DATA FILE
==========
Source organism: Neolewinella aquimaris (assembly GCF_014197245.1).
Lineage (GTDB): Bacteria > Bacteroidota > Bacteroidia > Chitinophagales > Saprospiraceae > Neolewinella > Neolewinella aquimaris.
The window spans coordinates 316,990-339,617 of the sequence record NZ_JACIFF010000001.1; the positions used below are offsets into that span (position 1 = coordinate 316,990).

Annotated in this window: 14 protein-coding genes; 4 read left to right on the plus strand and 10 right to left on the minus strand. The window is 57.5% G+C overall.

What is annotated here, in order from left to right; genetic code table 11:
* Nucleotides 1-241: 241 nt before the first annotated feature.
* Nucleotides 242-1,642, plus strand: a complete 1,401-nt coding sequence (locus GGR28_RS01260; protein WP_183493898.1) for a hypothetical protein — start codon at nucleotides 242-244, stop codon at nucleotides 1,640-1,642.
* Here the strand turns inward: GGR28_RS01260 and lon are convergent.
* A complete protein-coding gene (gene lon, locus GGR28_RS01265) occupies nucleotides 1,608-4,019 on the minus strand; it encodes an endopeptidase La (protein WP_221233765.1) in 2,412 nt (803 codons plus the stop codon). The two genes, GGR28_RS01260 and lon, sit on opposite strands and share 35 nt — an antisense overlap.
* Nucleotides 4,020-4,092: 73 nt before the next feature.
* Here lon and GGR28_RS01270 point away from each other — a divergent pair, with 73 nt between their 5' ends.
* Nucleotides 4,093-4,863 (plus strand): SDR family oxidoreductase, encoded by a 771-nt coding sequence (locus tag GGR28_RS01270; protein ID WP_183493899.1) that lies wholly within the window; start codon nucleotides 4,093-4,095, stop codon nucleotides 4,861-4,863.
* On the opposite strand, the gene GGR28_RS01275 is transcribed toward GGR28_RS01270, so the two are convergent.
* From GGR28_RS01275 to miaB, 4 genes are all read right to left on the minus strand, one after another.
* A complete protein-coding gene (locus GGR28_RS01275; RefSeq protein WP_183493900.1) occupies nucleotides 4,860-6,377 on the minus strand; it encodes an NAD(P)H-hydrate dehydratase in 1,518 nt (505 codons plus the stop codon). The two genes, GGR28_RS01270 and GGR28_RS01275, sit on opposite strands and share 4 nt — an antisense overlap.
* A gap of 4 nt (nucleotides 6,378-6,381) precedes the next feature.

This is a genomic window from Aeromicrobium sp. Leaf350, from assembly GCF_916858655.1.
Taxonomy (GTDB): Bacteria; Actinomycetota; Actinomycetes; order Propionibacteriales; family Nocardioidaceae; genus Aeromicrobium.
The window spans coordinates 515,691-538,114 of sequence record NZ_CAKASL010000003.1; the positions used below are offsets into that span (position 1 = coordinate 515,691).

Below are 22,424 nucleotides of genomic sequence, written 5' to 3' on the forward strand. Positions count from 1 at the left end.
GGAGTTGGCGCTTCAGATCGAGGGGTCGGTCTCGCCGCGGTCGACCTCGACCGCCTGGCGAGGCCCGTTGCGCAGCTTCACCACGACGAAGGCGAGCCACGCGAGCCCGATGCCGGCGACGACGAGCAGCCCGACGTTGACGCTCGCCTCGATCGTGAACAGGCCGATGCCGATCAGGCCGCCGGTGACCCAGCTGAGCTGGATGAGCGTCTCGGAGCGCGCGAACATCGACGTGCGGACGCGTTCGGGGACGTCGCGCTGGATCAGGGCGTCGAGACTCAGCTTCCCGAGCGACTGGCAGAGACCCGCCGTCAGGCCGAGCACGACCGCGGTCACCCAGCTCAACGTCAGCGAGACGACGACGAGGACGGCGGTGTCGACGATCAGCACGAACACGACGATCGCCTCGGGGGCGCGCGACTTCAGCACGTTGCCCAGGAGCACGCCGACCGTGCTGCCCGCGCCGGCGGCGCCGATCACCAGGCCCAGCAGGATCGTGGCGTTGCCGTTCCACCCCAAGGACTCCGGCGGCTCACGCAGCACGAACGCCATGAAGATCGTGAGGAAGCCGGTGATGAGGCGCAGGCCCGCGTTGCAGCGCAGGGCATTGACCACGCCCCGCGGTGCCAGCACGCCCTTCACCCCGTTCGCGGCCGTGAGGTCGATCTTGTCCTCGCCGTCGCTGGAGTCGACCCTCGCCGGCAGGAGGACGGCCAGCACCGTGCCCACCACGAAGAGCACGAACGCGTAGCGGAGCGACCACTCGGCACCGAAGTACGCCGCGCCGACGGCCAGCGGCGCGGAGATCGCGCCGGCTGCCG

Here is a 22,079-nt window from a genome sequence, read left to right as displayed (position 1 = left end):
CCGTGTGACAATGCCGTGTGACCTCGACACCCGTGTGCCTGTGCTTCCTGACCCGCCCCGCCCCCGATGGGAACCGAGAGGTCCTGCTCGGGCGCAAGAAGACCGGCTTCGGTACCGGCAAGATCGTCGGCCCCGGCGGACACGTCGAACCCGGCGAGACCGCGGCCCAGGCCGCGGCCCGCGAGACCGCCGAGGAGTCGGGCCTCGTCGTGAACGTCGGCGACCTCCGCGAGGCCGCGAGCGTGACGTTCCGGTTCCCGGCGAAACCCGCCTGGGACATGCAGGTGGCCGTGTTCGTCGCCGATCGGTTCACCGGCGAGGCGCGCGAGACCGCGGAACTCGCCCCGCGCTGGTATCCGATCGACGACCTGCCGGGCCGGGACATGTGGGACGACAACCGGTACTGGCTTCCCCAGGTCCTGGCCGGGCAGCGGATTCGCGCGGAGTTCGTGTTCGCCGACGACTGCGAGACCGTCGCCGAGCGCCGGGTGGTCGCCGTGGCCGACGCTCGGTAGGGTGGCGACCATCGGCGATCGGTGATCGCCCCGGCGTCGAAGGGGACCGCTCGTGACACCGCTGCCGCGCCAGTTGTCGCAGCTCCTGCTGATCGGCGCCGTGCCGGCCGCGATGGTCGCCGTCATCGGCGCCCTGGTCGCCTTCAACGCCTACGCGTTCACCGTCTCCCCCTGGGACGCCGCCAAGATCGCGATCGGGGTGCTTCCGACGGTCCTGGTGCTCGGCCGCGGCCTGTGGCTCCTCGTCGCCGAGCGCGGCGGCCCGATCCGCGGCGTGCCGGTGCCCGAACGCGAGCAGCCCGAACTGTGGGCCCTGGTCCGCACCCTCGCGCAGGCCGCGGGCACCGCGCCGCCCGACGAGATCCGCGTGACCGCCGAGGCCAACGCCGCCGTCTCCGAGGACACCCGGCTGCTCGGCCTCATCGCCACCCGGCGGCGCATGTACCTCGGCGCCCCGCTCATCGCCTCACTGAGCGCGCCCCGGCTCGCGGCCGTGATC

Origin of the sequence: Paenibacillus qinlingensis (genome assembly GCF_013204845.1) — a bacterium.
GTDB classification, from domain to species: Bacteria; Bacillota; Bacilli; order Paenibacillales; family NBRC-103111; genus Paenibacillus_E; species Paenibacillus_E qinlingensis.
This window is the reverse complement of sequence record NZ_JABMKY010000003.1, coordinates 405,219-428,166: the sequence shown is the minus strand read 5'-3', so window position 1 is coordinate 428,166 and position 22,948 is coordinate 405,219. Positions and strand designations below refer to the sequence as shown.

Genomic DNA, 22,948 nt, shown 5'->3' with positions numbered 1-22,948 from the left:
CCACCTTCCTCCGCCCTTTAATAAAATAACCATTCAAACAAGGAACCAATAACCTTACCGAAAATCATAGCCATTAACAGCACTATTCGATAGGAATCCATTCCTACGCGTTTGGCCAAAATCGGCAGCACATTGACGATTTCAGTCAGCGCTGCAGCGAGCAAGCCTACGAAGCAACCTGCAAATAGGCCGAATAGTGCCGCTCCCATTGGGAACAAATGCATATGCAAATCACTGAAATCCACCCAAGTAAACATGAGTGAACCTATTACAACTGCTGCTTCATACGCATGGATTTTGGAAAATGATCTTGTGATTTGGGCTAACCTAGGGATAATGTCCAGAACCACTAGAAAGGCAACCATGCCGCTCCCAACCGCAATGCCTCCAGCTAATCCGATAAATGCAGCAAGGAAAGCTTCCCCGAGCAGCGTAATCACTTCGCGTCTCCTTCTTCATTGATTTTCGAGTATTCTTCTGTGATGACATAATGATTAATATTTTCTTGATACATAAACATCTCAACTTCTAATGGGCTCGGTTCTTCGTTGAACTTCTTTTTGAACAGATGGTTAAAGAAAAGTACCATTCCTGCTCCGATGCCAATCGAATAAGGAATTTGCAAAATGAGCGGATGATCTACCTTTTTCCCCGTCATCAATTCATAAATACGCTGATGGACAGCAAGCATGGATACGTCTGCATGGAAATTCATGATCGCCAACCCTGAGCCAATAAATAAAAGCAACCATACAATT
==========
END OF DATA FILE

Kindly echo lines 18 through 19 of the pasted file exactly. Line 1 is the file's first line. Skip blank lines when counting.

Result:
Taxonomy (GTDB): Bacteria; Actinomycetota; Actinomycetes; order Propionibacteriales; family Nocardioidaceae; genus Aeromicrobium.
The window spans coordinates 515,691-538,114 of sequence record NZ_CAKASL010000003.1; the positions used below are offsets into that span (position 1 = coordinate 515,691).